Dehydrogenase mediated CO2 reduction with in situ cofactor regeneration

Research output: Contribution to conferencePosterAcademic


Poster and abstract
The rising carbon dioxide (CO2) concentration in the atmosphere is a growing concern for climate change. Technologies are being developed for capturing CO2 and storing it underground as a waste product. However, ideas are emerging to use the captured carbon dioxide as feedstock to produce chemicals, polymers and fuels. This new approach represents, along with the use of renewable resources and waste, one of the most promising technological solutions that contribute to carbon recycling and to reducing the use of fossil resources. Most schemes for including CO2 as feedstock still rely on fossil fuel input for the delivery of hydrogen.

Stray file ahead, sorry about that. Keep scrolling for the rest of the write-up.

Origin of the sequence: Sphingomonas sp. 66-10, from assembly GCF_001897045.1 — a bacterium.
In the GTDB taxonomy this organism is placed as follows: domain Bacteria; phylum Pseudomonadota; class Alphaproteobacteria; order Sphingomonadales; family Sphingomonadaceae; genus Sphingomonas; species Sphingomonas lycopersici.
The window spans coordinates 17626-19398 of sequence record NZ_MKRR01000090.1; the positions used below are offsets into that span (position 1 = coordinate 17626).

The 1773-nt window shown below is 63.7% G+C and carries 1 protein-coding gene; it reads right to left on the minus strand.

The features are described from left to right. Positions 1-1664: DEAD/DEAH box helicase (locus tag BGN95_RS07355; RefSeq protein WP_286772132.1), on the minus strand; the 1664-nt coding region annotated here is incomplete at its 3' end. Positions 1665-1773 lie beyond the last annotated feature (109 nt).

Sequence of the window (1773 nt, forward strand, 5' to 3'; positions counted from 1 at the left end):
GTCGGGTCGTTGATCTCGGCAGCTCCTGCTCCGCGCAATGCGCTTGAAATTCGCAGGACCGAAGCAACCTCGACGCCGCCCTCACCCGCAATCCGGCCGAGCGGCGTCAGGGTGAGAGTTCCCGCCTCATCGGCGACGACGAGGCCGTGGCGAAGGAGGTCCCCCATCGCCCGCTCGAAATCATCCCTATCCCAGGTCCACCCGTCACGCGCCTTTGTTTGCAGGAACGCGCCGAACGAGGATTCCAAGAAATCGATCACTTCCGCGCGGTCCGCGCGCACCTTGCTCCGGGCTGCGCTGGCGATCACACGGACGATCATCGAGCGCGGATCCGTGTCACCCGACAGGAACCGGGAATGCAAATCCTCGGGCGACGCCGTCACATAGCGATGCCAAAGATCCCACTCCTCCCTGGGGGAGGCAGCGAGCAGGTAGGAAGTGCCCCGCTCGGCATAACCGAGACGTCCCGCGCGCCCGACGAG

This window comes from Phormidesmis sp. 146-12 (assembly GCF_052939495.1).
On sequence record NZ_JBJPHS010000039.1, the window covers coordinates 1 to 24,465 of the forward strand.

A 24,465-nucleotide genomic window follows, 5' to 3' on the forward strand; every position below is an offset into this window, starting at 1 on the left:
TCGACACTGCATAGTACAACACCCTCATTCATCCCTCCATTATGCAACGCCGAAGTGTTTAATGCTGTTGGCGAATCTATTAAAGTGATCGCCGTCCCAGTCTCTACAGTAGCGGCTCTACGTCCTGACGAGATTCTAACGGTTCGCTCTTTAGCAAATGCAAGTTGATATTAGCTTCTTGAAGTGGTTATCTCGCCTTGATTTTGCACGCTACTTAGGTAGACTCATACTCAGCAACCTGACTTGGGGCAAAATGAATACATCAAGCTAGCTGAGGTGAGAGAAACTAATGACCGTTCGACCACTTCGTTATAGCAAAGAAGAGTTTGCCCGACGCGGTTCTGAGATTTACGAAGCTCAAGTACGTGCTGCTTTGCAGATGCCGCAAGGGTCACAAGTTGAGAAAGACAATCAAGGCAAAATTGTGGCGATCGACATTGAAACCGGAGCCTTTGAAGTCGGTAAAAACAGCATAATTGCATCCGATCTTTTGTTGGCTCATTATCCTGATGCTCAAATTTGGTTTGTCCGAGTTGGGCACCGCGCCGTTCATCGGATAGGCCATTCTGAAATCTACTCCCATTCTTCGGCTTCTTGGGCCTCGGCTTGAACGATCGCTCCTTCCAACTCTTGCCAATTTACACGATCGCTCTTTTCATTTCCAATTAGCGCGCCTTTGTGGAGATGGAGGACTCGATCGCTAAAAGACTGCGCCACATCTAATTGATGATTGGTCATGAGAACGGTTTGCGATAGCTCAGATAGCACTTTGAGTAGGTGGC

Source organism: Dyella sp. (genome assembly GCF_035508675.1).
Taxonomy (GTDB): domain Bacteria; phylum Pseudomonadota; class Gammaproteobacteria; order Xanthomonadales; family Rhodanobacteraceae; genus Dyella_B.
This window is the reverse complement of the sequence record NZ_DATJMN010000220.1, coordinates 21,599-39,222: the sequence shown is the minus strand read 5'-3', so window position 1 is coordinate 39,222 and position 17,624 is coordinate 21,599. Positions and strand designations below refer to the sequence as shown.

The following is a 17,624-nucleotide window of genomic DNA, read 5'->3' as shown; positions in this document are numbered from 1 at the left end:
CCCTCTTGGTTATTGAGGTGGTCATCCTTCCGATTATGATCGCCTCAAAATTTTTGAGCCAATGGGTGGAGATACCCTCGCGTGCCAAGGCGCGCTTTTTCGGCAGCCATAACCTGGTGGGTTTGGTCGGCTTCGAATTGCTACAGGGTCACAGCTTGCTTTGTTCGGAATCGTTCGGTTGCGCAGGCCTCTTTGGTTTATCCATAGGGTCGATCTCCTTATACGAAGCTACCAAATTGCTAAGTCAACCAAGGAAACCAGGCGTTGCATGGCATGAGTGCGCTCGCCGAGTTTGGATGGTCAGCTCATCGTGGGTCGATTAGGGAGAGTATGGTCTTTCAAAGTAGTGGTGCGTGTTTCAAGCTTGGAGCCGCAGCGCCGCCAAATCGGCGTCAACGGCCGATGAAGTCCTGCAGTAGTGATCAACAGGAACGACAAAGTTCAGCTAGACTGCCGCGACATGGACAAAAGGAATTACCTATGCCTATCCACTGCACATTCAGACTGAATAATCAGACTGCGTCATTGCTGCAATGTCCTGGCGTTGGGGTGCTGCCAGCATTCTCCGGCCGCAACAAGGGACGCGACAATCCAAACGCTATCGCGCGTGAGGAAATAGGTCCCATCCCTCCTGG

In this paper, we describe a direct enzymatic conversion of CO2 into formic acid using NADH-dependent formate dehydrogenase (FDH) from Candida boidinii, with in situ regeneration of NADH.
Formic acid is currently used as a feedstock chemical, as food preservative, in leather processing and in textile industry, but worldwide demand for formic acid is expected to increase due to its application as hydrogen storage material and in biomass refinery.
Original languageEnglish
Publication statusPublished - Jul 2016
Event8th European Meeting on OxiZymes - Wageningen, Netherlands
Duration: 3 Jul 20166 Jul 2016


Conference8th European Meeting on OxiZymes


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